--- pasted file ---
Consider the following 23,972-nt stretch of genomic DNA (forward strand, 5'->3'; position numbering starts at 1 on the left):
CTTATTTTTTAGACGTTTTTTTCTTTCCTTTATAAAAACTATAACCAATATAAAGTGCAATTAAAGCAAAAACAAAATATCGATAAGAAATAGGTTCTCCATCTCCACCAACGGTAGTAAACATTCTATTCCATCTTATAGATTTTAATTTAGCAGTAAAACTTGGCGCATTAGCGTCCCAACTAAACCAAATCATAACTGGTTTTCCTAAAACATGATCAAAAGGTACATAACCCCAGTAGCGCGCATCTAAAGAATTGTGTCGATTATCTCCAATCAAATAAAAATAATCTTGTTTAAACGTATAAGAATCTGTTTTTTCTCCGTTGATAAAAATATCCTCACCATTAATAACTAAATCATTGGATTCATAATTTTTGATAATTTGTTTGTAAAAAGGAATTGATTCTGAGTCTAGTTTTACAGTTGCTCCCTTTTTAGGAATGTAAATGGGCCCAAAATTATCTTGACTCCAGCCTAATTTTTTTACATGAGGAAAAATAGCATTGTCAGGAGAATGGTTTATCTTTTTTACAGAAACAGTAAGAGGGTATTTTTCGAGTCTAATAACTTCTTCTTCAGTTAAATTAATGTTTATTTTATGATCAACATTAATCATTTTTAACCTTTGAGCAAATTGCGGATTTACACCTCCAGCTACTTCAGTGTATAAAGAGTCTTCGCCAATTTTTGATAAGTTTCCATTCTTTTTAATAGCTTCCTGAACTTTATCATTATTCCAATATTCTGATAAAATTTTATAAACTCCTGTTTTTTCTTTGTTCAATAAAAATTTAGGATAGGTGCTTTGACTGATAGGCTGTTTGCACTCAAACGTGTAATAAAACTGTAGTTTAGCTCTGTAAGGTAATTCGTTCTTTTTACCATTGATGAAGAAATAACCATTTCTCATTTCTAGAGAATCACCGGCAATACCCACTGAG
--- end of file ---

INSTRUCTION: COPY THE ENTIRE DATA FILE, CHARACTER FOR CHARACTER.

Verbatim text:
Consider the following 23,972-nt stretch of genomic DNA (forward strand, 5'->3'; position numbering starts at 1 on the left):
CTTATTTTTTAGACGTTTTTTTCTTTCCTTTATAAAAACTATAACCAATATAAAGTGCAATTAAAGCAAAAACAAAATATCGATAAGAAATAGGTTCTCCATCTCCACCAACGGTAGTAAACATTCTATTCCATCTTATAGATTTTAATTTAGCAGTAAAACTTGGCGCATTAGCGTCCCAACTAAACCAAATCATAACTGGTTTTCCTAAAACATGATCAAAAGGTACATAACCCCAGTAGCGCGCATCTAAAGAATTGTGTCGATTATCTCCAATCAAATAAAAATAATCTTGTTTAAACGTATAAGAATCTGTTTTTTCTCCGTTGATAAAAATATCCTCACCATTAATAACTAAATCATTGGATTCATAATTTTTGATAATTTGTTTGTAAAAAGGAATTGATTCTGAGTCTAGTTTTACAGTTGCTCCCTTTTTAGGAATGTAAATGGGCCCAAAATTATCTTGACTCCAGCCTAATTTTTTTACATGAGGAAAAATAGCATTGTCAGGAGAATGGTTTATCTTTTTTACAGAAACAGTAAGAGGGTATTTTTCGAGTCTAATAACTTCTTCTTCAGTTAAATTAATGTTTATTTTATGATCAACATTAATCATTTTTAACCTTTGAGCAAATTGCGGATTTACACCTCCAGCTACTTCAGTGTATAAAGAGTCTTCGCCAATTTTTGATAAGTTTCCATTCTTTTTAATAGCTTCCTGAACTTTATCATTATTCCAATATTCTGATAAAATTTTATAAACTCCTGTTTTTTCTTTGTTCAATAAAAATTTAGGATAGGTGCTTTGACTGATAGGCTGTTTGCACTCAAACGTGTAATAAAACTGTAGTTTAGCTCTGTAAGGTAATTCGTTCTTTTTACCATTGATGAAGAAATAACCATTTCTCATTTCTAGAGAATCACCGGCAATACCCACTGAG